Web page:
Zimbabwean scientists, in collaboration with a global consortium of researchers, are preparing to conduct the country's first ever HIV vaccine trial as part of the global effort to find a lasting solution to the spread of HIV.
Zimbabwean scientists, in collaboration with a global consortium of researchers, are preparing to conduct the country’s first ever HIV vaccine trial as part of the global effort to find a lasting solution to the spread of HIV.
“The vaccine to be tested in Zimbabwe is a preventive vaccine that will be administered to HIV-negative people,” according to clinical trials coordinator Dr Portia Hunidzarira.
“Those already taking antiretroviral treatment (ART) are not eligible,” she explained, referring to the drug used to suppress the virus among people who are already living with HIV.
Focus on HIV-negative people
Hunidzarira said the trial aimed to determine whether the vaccine could prevent HIV-negative people from contracting the virus. It will also gauge the safety of new vaccine products and regimens while measuring the immune response among trial subjects.
Dr Lynda Stranix-Chibanda, a paediatrician at the University of Zimbabwe, is leading the initiative on behalf of the HIV Vaccine Trials Network (HVTN) in conjunction with the University of Zimbabwe and University of California San Francisco (UZ-UCSF) Collaborative Research Programme.
The HVTN is a publicly funded multi-disciplinary global consortium of scientists tasked with facilitating the development of HIV vaccines.
Stranix-Chibanda said the trials would likely be conducted in June 2015 at the Seke South Clinic in the town of Chitungwiza, located about 30km south of Zimbabwe’s capital Harare.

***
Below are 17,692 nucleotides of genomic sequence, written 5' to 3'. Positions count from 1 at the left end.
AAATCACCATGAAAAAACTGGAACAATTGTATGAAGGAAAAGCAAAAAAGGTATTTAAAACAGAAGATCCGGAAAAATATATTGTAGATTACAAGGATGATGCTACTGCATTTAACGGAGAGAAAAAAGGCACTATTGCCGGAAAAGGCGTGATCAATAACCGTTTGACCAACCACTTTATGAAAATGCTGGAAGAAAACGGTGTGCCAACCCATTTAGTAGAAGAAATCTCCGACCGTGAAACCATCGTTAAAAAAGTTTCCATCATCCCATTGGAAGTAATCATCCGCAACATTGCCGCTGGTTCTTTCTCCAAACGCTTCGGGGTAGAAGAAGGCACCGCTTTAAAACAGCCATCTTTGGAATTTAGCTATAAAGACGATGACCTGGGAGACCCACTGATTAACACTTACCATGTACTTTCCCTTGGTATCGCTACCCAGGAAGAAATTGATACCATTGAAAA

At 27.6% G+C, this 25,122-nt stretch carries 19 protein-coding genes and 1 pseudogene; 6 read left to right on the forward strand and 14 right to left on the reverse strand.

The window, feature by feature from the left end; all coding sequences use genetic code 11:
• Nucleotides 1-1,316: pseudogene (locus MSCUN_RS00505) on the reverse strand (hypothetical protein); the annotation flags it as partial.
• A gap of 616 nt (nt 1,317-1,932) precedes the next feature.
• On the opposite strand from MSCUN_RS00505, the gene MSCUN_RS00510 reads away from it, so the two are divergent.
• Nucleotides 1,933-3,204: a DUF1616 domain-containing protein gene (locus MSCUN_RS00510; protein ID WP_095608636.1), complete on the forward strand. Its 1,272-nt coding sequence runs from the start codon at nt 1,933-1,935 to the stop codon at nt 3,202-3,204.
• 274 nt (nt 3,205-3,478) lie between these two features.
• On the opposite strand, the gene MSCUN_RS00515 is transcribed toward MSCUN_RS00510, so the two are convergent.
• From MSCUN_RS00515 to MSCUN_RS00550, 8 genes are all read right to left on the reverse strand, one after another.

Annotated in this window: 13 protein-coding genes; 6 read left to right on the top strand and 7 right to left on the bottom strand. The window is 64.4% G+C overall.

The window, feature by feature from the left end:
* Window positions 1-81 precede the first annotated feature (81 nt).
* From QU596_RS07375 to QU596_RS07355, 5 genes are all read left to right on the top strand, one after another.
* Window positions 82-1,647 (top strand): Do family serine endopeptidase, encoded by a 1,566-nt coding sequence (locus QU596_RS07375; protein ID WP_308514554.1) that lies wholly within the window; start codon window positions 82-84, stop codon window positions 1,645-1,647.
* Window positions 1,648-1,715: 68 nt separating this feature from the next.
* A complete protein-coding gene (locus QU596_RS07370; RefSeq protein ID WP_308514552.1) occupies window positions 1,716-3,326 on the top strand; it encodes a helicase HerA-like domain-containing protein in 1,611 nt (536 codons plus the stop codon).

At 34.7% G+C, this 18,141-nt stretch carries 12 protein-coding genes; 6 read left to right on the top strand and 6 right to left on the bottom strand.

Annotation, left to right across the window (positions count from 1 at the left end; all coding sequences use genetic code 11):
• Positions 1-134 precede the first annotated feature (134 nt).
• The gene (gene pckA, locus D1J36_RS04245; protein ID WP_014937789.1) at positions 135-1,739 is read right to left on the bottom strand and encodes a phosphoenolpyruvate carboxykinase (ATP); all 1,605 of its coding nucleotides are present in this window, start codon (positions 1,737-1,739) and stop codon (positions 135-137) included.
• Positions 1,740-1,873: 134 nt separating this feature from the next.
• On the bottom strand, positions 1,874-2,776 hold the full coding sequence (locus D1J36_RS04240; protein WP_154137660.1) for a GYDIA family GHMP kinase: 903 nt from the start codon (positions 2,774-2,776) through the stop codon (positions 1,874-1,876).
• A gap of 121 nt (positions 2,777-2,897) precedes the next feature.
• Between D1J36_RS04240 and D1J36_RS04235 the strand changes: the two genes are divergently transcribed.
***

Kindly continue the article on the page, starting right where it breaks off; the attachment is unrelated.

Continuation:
The vaccine to be tested is based on one used in Thailand’s RV144 trial which was moderately successful at preventing new HIV infections among vaccinated adults.
Stranix-Chibanda added that RV144 had been modified for a sub-strain of the virus called Clade CHIV which is found in southern Africa. She went on to note that the HVTN107 vaccine, which will be tested in Zimbabwe and other southern African countries, had seen the addition of another booster, including an adjuvant (a pharmacological and/or immunological agent that modifies the effect of other agents) to test the response as compared to RV144.
RV144 had a six-month vaccination schedule while HVTN107 will have a 12-month schedule.
The trials in Thailand, which were reportedly administered to 16,000 adults, were 60 per cent effective at one year and 31 per cent effective at three years.
“The next phase of the programme will involve the selection of the best candidates, further research to assess the effectiveness of the drug, and – if successful – licensure for use,” Stranix-Chibanda said.
According to Emilder Chihota, a community educator participating in the UZ-UCSF Collaborative Research Program, 26 people will take part in the first phase of the vaccine trials.
Stranix-Chibanda said that Zimbabwe had been selected to join the initiative because the country’s research environment was conducive to intense clinical trials.
Lasting solution to new infections
Stranix-Chibanda was moved to take part in the project because of the problems HIV has caused in Zimbabwe and the region.
“As a paediatrician, I have long worked in Zimbabwe with mothers and babies trying to stop the spread of HIV,” she said.
According to Dr Nyaradzo Mgodi, co-principal investigator at the UZ-UCSF, the rate of new HIV infections in Zimbabwe remains alarming.
“A vaccine will benefit the population,” she said. “We do not have a vaccine for HIV like we do for polio or measles. Due to human nature and behavioural changes, other preventive measures cannot be fully relied on. But a vaccine would be a stop-gap measure against new HIV infections.”
Hunidzarira, the clinical trials coordinator, agreed. She noted that, due to poor logistical support in sub-Saharan Africa, only eight male condoms were available each year for each sexually active person.
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